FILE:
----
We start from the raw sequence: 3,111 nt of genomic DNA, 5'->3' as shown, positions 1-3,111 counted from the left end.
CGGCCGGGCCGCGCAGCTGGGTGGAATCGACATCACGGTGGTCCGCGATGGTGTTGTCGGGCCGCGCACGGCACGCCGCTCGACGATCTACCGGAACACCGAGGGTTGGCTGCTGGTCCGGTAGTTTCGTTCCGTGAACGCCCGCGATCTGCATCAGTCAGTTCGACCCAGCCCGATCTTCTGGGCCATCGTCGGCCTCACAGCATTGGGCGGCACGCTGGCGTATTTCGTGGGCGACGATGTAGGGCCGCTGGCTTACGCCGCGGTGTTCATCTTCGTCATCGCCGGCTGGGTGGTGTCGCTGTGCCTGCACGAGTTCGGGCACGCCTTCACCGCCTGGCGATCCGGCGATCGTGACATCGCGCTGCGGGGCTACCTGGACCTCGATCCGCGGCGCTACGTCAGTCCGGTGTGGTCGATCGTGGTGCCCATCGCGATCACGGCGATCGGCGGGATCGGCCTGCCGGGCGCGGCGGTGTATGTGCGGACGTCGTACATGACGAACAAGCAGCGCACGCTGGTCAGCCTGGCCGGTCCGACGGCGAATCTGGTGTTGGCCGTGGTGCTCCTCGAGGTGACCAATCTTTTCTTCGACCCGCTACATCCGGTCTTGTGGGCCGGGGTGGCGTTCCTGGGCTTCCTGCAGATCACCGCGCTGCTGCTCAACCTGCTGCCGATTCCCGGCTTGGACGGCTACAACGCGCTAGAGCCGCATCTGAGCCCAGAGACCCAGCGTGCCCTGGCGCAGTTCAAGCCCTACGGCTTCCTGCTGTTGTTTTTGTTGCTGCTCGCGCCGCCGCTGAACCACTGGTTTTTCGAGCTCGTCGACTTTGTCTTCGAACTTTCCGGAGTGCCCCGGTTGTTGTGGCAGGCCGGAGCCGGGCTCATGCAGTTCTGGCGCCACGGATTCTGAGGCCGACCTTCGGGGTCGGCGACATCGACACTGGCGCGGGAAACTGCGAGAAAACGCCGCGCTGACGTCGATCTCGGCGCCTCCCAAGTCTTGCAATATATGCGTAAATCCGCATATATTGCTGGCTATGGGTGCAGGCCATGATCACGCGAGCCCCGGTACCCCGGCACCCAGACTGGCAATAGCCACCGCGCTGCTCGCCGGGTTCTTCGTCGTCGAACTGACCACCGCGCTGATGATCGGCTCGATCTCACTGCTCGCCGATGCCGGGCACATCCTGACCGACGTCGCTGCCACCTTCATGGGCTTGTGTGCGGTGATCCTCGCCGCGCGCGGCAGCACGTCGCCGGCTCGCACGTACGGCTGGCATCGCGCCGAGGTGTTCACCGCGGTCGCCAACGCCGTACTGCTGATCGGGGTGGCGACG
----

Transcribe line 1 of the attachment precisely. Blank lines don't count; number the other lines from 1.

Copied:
We start from the raw sequence: 3,111 nt of genomic DNA, 5'->3' as shown, positions 1-3,111 counted from the left end.